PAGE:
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May 23, 2007

Shorties

Artist Jonathan Till talks to the Denver Post about designing album artwork.

Till approaches everything in his life visually. He doesn't burn CDs, because he relates to music by what the physical product looks like. He laments the shrinking album cover and offers discounts to bands willing to experiment with art or unique packaging.

"I like making bands look cool," Till said. "I like having the record mean something to them. It's not just nice looking, but it fits what's inside. The art connects to their music somehow."


The Globe and Mail examines Canada's venerable music venues.


AfterEllen lists 13 lesbian and bi literary characters you should know.


The Boston Herald profiles Snap.fm, another social networking service with music as its foundation.

But while Digg.com casts a wide net, Snap.fm will focus purely on music, Poehlman said. Registered users will be able to personalize their pages with filters and get a constant stream of information on their favorite bands or musical genres.


The New York Times covers yesterday's auction of the contents of venerable NYC bookstore, Gotham Books.


Locus lists SFFH (science fiction, fantasy and horror) books on the bestselling lists.


NPR's Morning Edition excerpts from Khaled Hosseini's new novel, A Thousand Splendid Suns.


No Love For Ned features an in-studio performance by Minmae this week on the streaming radio program.


LAist interviews Antoine Wilson about his debut novel, The Interloper.

You’ve done something that is rarely done well – but when it is, is our favorite kind of fiction – where the funny and the horrible meet. Neither feels forced, both amplify the human element of what is happening. How did this dark humor come about?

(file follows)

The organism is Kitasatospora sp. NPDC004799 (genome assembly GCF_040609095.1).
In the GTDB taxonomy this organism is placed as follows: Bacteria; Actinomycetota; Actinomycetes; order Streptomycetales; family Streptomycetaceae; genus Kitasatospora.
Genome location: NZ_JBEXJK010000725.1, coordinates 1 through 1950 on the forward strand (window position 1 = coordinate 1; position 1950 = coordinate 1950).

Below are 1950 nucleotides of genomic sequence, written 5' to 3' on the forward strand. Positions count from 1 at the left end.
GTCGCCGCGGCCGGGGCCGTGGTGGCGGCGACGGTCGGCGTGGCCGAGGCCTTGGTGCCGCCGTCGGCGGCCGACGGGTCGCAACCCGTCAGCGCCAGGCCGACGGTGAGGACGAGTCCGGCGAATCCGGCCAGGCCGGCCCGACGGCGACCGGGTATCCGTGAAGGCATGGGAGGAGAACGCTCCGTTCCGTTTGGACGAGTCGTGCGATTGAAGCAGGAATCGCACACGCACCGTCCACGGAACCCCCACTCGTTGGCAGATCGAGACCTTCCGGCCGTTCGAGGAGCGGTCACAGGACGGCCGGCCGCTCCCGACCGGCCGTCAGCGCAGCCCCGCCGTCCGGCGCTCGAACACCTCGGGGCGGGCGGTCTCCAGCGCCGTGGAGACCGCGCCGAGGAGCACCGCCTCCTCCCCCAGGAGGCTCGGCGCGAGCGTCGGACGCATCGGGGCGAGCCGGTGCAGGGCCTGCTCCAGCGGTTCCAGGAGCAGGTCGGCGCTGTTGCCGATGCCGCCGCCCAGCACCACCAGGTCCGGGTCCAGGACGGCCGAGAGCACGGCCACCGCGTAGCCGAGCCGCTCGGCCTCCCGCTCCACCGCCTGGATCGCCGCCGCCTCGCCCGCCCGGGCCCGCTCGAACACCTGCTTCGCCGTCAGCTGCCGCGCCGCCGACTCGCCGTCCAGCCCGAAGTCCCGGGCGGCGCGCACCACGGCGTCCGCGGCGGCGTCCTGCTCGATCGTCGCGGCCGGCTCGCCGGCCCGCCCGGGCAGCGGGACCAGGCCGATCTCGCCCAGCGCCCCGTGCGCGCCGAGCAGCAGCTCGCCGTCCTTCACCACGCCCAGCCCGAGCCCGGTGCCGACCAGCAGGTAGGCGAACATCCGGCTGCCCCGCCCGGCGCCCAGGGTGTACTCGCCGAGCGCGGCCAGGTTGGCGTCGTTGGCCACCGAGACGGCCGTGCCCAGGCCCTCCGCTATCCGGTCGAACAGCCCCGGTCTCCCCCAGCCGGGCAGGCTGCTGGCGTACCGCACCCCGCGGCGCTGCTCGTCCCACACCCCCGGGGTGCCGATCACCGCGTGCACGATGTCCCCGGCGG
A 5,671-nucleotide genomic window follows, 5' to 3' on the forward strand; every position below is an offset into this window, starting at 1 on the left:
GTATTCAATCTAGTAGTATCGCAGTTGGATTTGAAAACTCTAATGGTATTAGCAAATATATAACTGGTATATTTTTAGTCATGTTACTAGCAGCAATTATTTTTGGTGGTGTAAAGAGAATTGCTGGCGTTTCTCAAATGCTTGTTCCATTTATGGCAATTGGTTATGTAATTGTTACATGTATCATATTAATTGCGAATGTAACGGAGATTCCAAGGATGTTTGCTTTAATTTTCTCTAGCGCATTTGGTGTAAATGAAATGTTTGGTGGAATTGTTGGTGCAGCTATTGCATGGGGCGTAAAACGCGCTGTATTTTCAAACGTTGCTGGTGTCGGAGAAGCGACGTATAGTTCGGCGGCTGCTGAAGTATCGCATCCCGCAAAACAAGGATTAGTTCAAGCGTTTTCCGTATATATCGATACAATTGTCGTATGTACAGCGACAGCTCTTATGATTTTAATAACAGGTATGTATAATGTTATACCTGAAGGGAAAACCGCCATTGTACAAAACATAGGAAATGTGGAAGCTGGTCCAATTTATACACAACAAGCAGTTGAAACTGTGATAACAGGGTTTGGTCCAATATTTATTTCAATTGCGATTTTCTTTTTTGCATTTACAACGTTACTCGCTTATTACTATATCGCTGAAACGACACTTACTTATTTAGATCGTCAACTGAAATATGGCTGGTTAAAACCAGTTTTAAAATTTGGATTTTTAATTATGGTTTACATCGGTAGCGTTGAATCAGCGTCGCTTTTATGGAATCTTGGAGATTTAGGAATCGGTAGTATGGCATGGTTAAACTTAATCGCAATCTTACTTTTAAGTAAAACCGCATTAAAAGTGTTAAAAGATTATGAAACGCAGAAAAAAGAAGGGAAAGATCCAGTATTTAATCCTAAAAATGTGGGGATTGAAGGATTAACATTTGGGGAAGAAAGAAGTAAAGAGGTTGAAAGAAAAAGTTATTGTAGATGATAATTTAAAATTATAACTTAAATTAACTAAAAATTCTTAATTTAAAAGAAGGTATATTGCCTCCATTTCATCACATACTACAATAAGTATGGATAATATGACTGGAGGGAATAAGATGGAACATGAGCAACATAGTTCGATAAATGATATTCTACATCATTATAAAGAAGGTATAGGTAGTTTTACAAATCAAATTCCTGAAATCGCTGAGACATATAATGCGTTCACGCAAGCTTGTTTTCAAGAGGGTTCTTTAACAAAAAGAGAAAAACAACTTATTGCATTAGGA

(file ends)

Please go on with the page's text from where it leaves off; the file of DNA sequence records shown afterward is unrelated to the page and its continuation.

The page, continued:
After the book made its way into the world, it occurred to me that someone who never had a murder in their family might never write this kind of book. It’s dark, but the darkness that unfolds was something I had to live with and cope with using the full spectrum of emotions. I didn’t feel there was a clash with the funny stuff – I just kept thinking it was darkly comic. But if someone set out to write this book - decided to make it funny on purpose - the schism might be a little more obvious and it might not work. I meant it to be a funny book. It’s a train wreck. I think a train wreck should be funny to a certain extent. But a real train wreck isn’t funny…


Dark Party Review revisits Art Spiegelman's seminal graphic novel, Maus, 15 years after it won a Pulitzer.


Members of Voxtrot talk to Austin360.

"When singles were the dominant format, there were lots of regional hits and a lot of people were spending their money on records that not everyone across the country would have heard of," Van Fleet says. "There's a similar thing happening now, but instead of being geographical it's subcultural. People are really able to dig into the type of music they like even if that music isn't really appreciated across the board. Instead of 100 people buying the same record, those 100 people are all buying different records."


CNN reports that Japan will award a "Nobel Prize of Manga" this summer.

The International Manga Award -- which manga enthusiast Foreign Minister Taro Aso likened to a "Nobel Prize" when he first proposed it last year -- will be given to an artist working abroad whose work best contributes to the spread of the manga form worldwide, the ministry said in a statement.


Philadelphia Weekly offers a summer reading guide.


Simplehelp lists the top 10 iTunes addons and plugins.


The Futurist has mp3s from Vandaveer's recent WOXY Lounge Act session.



see also:

this week's CD releases

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